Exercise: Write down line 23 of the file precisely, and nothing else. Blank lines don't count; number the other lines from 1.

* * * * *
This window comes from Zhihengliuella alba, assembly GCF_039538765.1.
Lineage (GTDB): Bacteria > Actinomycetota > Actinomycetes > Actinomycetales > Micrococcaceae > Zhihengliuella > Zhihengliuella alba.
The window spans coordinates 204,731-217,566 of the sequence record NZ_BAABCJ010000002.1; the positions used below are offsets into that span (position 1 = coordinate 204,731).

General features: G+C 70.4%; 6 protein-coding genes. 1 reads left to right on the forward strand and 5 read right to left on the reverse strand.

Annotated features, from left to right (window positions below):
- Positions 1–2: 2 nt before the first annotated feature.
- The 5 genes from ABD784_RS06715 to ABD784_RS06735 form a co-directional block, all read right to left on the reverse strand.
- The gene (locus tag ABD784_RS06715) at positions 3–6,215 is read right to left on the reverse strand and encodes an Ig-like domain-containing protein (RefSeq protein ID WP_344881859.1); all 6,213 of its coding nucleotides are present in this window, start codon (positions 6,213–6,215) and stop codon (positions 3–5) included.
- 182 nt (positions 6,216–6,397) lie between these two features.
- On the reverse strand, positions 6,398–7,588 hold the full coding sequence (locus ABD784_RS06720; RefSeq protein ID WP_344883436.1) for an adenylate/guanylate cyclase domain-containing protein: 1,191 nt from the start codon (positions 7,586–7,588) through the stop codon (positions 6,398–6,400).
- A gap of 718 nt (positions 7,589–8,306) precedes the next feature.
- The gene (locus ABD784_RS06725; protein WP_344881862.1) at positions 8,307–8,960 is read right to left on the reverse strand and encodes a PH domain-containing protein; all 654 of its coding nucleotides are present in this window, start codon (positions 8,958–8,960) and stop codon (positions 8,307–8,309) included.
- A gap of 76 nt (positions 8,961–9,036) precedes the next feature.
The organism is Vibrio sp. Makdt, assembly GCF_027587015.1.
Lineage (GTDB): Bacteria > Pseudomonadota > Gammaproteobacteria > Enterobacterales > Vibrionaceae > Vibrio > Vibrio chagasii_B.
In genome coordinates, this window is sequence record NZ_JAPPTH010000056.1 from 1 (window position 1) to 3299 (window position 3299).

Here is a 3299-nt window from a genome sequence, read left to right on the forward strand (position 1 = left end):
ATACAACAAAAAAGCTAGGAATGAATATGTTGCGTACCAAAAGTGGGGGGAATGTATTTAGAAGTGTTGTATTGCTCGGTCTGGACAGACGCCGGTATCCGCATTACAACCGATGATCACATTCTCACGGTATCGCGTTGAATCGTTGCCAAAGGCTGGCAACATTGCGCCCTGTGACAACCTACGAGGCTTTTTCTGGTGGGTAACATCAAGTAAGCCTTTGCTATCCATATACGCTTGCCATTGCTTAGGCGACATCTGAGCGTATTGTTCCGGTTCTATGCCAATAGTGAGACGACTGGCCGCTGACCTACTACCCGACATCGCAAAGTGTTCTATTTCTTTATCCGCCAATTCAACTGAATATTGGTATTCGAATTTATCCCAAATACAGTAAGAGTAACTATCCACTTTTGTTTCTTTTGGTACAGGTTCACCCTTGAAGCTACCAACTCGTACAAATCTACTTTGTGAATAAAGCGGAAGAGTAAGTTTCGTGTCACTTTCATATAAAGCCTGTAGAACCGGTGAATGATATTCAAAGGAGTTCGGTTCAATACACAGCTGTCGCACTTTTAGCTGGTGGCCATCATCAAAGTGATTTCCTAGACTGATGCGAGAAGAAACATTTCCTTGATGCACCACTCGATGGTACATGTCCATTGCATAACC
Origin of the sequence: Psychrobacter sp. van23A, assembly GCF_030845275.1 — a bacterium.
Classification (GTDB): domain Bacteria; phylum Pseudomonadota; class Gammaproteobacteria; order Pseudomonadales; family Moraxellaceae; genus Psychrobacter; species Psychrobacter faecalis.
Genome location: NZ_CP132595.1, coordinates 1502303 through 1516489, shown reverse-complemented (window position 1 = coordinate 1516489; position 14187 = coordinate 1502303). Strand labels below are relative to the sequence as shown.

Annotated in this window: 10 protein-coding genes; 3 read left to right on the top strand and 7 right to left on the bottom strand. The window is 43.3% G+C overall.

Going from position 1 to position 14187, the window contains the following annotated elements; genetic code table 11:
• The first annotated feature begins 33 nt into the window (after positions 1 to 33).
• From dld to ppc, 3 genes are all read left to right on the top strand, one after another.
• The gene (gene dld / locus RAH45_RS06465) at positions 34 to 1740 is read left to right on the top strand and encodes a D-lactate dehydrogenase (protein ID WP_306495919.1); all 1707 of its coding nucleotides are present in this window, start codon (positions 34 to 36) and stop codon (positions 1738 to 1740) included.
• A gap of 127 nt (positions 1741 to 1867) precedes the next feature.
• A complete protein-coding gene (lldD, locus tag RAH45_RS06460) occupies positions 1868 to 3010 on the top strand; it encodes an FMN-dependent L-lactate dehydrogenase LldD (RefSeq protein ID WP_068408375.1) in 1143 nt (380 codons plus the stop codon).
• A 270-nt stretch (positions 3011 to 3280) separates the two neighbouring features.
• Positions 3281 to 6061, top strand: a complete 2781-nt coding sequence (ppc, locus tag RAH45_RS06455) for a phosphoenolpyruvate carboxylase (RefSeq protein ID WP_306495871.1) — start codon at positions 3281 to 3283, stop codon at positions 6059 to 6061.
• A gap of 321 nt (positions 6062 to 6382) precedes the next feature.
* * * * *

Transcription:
Going from position 1 to position 14187, the window contains the following annotated elements; genetic code table 11: